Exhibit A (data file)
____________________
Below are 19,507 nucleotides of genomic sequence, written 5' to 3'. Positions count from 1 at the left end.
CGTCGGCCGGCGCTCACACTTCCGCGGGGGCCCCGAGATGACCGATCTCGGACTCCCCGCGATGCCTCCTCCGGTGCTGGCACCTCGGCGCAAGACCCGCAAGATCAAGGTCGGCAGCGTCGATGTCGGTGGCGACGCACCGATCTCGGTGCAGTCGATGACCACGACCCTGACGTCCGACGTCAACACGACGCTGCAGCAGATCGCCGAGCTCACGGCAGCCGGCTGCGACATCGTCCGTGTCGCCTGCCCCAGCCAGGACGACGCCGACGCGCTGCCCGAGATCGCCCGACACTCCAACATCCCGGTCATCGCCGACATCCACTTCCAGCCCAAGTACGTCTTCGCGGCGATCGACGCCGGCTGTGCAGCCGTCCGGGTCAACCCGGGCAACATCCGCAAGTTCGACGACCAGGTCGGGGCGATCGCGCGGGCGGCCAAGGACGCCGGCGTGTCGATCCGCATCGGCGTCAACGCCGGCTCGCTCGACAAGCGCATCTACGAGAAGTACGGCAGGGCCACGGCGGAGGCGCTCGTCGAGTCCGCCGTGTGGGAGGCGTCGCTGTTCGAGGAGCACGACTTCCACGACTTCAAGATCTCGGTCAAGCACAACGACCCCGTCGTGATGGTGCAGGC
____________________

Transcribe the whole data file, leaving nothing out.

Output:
Below are 19,507 nucleotides of genomic sequence, written 5' to 3'. Positions count from 1 at the left end.
CGTCGGCCGGCGCTCACACTTCCGCGGGGGCCCCGAGATGACCGATCTCGGACTCCCCGCGATGCCTCCTCCGGTGCTGGCACCTCGGCGCAAGACCCGCAAGATCAAGGTCGGCAGCGTCGATGTCGGTGGCGACGCACCGATCTCGGTGCAGTCGATGACCACGACCCTGACGTCCGACGTCAACACGACGCTGCAGCAGATCGCCGAGCTCACGGCAGCCGGCTGCGACATCGTCCGTGTCGCCTGCCCCAGCCAGGACGACGCCGACGCGCTGCCCGAGATCGCCCGACACTCCAACATCCCGGTCATCGCCGACATCCACTTCCAGCCCAAGTACGTCTTCGCGGCGATCGACGCCGGCTGTGCAGCCGTCCGGGTCAACCCGGGCAACATCCGCAAGTTCGACGACCAGGTCGGGGCGATCGCGCGGGCGGCCAAGGACGCCGGCGTGTCGATCCGCATCGGCGTCAACGCCGGCTCGCTCGACAAGCGCATCTACGAGAAGTACGGCAGGGCCACGGCGGAGGCGCTCGTCGAGTCCGCCGTGTGGGAGGCGTCGCTGTTCGAGGAGCACGACTTCCACGACTTCAAGATCTCGGTCAAGCACAACGACCCCGTCGTGATGGTGCAGGC